Well, he did it. By God, he did it. Front and center with his aviators and his Davy Crockett cap. Unfortunately, most of us never got the chance to see it, as there was no local broadcast. But what he, and perhaps the Royals, never counted on, was some fat shlub* in his basement pouring over highlight videos to spot the man, the myth, the legend, in all of his glory.
Crooow At Attention #1 - Chalk on Wet Cardboard
Here we see the icon, gently observing the machinations of the players. His countenance stoic, much like that of his avian namesake. Note the illustrator's inclusion of an advertisement for MyKiaKC.com just above him to the left, almost as a thought bubble for insight into the character's mind, thinking about Jen, and her quirks, longing for the commercials once more.
Crooow In Repose - Watercolor on Duct Tape
Even the shortest of days should carry with it the burden of a gentle recline. The strain of the day weighs heavy on even the broadest of shoulders. The string of connection between all of these various artworks is the illustrator's continued inclusion of the thoughts of the main figure as advertisements. Here, we are given in to the world of Crooow, as he thinks about Mitch Williams' twitchy, DT-shake responses on MLBNet. And adopting a puppy.
The Vanishing Crooow - Oil pastels on Tissue Paper
In a clever turn, the artist has excluded the focus, but left the form. Why? Where has He gone? What is he doing? But knowing what we know about the artist's previous entries (thoughts as advertisements), it becomes clear; He has gone to retrieve a delicious Palermo's pizza, noting that they are, indeed, "Pizzeria perfect." He wonders if they will have them at the All-Star Game?
Crooow Transformed - Plaster on Glass
Widely considered the artist's seminal piece of the collection, stated as such for it's necessary attention and previous understanding of the time period depicted. What many do not gather is what makes Crooow Transformed different than The Vanishing Crooow, other than the size and perspective. But those who have taken either a focus-course on 21st Century post-neo-classic-modernism, or a Statistics 101 course, have noted that the "Man on the Mound", as he was simply referred to before it's discovery, is in fact a man named Crow himself. Therefore, the clear absence of Crooow from his usual spot, and the replacement of this new man, known as Crow, are in actuality one in the same person. What a gloriously hidden artifact that the artist has included. It's a depth of field discovery that gives this piece it's new-found symbolism and meaning. All previous assumptions (he left to go get pizza) from the previous work are rendered moot; he has become the ballplayer, that which he watched is now himself. A stunning achievement indeed.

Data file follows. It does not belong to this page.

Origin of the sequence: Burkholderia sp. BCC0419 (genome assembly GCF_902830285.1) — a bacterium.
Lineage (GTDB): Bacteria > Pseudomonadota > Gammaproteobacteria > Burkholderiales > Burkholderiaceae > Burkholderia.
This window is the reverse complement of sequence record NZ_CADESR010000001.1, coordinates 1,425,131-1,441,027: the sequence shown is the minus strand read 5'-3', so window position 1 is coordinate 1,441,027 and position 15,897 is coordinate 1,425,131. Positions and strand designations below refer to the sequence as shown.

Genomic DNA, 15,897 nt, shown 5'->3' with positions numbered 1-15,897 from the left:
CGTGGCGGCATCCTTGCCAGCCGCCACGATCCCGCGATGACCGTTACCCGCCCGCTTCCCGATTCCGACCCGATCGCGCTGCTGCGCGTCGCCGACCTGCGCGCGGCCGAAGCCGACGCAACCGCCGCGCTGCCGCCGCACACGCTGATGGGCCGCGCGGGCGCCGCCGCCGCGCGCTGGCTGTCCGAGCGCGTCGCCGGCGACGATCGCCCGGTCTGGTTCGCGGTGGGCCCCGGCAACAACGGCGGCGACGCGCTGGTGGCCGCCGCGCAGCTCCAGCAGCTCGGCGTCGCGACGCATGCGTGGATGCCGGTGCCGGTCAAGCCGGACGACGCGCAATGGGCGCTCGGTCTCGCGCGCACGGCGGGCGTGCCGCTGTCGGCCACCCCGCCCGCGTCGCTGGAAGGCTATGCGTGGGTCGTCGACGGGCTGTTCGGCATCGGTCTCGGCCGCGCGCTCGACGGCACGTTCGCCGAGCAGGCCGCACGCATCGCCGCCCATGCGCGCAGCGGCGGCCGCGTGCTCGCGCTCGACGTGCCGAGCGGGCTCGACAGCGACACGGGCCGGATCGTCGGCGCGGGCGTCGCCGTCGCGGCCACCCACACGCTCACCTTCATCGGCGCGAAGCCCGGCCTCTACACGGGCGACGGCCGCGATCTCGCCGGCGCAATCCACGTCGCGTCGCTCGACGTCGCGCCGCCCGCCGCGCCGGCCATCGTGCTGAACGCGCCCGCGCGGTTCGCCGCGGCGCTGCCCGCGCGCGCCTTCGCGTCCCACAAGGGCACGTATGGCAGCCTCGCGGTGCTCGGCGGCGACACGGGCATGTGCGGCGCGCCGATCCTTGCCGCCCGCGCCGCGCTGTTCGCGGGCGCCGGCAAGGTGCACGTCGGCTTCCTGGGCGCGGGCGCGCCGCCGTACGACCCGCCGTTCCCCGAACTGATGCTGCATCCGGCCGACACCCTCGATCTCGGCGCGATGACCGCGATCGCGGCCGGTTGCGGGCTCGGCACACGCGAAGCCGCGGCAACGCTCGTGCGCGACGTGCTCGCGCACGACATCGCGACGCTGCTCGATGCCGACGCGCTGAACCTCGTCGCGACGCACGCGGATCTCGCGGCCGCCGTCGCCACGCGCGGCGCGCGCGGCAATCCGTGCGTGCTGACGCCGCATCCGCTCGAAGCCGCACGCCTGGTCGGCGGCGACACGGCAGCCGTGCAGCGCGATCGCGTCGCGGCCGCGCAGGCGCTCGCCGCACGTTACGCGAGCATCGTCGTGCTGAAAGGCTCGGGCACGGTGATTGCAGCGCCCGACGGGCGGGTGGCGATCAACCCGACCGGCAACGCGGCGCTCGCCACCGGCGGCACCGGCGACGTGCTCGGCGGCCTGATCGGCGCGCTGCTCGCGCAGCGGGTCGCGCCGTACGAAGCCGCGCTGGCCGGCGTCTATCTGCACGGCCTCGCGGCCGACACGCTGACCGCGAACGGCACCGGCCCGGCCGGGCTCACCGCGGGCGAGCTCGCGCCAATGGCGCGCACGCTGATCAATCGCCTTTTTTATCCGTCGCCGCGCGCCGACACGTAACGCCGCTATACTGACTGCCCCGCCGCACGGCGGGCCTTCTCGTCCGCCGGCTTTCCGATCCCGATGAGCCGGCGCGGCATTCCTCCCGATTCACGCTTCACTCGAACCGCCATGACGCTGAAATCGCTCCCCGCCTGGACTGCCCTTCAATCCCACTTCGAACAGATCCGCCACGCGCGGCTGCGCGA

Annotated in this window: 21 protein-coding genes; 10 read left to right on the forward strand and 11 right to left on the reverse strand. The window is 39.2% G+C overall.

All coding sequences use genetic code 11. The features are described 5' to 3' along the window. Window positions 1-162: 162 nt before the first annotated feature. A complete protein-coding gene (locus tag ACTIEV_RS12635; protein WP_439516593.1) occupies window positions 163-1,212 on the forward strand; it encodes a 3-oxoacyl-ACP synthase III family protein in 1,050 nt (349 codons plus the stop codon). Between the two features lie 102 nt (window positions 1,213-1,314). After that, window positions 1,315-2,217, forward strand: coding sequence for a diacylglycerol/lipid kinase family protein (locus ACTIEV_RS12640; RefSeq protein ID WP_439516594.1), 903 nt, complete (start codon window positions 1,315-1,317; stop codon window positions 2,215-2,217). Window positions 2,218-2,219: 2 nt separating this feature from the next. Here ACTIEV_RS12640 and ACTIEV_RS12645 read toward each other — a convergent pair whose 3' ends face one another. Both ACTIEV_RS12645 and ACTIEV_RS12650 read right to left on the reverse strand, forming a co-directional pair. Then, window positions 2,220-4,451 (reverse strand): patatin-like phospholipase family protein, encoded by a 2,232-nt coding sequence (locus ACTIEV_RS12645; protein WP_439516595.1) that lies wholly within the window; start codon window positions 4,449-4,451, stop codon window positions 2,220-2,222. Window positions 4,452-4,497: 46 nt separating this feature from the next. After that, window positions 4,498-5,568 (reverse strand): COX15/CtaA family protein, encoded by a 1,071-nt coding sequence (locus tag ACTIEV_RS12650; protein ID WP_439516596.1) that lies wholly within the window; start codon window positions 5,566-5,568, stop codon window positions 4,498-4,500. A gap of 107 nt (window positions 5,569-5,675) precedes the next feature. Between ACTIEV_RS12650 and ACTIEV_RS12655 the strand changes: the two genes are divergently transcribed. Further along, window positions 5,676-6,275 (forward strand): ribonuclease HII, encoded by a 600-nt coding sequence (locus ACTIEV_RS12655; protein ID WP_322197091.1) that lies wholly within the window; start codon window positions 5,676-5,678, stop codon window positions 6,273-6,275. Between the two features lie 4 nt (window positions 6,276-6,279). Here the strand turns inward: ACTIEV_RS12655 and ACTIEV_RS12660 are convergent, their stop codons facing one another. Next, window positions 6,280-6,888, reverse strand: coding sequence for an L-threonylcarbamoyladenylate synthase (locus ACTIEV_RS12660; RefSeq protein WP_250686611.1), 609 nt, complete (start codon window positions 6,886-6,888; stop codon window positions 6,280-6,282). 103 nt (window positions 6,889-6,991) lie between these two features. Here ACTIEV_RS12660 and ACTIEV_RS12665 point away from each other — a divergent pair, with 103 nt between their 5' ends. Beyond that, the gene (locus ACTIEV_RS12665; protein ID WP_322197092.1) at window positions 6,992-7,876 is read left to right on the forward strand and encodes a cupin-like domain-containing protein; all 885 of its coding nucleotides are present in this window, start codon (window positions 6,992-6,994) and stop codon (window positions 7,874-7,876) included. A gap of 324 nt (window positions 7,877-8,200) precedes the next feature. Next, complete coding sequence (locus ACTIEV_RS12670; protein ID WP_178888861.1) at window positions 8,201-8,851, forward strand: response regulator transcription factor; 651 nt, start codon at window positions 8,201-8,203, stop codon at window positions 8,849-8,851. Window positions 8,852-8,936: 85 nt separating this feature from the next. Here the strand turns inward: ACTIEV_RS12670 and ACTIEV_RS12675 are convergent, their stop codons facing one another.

Here we see him, back again in his usual turn, at ease with his thoughts, resting and thinking. Power tools pervade his thoughts, filling him with ease. Perhaps a comparison of Billy Butler to a power tool? A chainsaw, or riding lawn mower perhaps? But his thoughts are broken. The Taco Bell meme invades his mind. He thinks how many years in a row he is sure to continue the trend. Four years. $44. 4 for $44. A blood-oath is paid, and determinism fills him with white light and a new sense of purpose. He WILL continue on. He WILL eat $11 worth of Taco Bell again. It is only a matter of time.
Croow in Agitation - RoseArt Crayons on a Vinyl Record
Something is amiss, but we are not sure what. The action is occurring off-panel. We simply know that it has caused an on-rush of emotion in our protagonist, and he is agitated. Is it excitement or anguish? We may never know for sure. But what we do know is, whatever has occurred, the cause of this out-pouring of emotion, it is simply too much. And yet, he can not tear himself away from his thoughts completely. The Taco Bell. The Butlerian Lawn Mower. The baseman flees off-panel right. Others look on with concern. Or it astonishment? The world may never know, but one thing is for sure:
The world will never be the same.